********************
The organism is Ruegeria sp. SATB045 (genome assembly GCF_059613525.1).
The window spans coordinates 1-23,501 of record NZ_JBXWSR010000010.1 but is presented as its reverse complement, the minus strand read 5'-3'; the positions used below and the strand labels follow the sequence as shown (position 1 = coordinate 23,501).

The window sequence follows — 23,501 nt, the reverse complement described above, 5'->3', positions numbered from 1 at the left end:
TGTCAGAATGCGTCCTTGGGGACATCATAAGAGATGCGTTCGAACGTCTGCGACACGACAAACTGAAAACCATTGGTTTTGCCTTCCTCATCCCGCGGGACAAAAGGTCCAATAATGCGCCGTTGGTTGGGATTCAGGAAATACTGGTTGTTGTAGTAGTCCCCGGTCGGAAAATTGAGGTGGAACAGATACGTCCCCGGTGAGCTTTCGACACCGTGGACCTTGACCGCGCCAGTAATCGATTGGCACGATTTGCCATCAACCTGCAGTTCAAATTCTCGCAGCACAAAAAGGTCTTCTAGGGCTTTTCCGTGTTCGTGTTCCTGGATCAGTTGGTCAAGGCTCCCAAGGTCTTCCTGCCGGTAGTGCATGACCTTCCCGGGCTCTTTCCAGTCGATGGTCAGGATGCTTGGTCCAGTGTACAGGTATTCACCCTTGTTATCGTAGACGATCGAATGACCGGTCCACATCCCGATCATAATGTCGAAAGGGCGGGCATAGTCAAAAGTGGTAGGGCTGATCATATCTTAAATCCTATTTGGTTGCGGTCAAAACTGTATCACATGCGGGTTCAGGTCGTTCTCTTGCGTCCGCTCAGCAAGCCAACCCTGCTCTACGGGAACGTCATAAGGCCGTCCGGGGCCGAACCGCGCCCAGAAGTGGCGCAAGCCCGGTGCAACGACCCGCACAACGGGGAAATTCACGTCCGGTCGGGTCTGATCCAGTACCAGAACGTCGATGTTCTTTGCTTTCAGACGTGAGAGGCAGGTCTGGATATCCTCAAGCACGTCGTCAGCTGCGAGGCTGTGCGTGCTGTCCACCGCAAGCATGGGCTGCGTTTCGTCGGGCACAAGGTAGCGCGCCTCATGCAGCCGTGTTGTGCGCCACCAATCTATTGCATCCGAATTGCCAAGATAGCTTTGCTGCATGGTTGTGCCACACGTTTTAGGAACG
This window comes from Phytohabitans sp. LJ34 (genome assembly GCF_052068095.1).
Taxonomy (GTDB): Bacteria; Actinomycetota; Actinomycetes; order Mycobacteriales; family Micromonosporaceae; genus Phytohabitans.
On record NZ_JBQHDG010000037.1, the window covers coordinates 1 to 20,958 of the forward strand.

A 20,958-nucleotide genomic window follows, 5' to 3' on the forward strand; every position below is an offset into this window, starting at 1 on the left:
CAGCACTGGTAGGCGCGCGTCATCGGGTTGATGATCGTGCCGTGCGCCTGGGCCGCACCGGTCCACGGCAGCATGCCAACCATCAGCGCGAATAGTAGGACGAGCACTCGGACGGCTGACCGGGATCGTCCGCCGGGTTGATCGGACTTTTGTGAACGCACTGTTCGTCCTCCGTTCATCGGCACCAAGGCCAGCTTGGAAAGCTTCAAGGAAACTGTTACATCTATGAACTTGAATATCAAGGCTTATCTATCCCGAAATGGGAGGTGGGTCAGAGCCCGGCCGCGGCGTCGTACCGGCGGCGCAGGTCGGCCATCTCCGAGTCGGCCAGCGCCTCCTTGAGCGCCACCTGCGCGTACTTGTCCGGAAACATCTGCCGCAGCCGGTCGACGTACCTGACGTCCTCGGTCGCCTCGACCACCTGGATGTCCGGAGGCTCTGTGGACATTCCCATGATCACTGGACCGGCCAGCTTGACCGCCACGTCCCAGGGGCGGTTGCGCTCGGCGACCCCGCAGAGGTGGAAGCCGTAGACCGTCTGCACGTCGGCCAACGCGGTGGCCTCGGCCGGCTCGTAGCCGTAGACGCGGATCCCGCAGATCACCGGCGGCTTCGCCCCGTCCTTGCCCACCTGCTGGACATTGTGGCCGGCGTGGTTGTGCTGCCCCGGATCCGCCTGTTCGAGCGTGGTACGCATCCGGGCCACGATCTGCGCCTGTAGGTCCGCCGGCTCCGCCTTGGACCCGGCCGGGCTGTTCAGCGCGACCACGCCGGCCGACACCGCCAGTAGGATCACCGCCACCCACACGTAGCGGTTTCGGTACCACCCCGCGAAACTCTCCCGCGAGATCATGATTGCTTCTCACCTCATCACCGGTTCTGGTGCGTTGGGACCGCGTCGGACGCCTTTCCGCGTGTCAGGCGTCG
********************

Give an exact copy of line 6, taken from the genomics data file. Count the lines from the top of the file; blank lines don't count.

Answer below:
Taxonomy (GTDB): Bacteria; Actinomycetota; Actinomycetes; order Mycobacteriales; family Micromonosporaceae; genus Phytohabitans.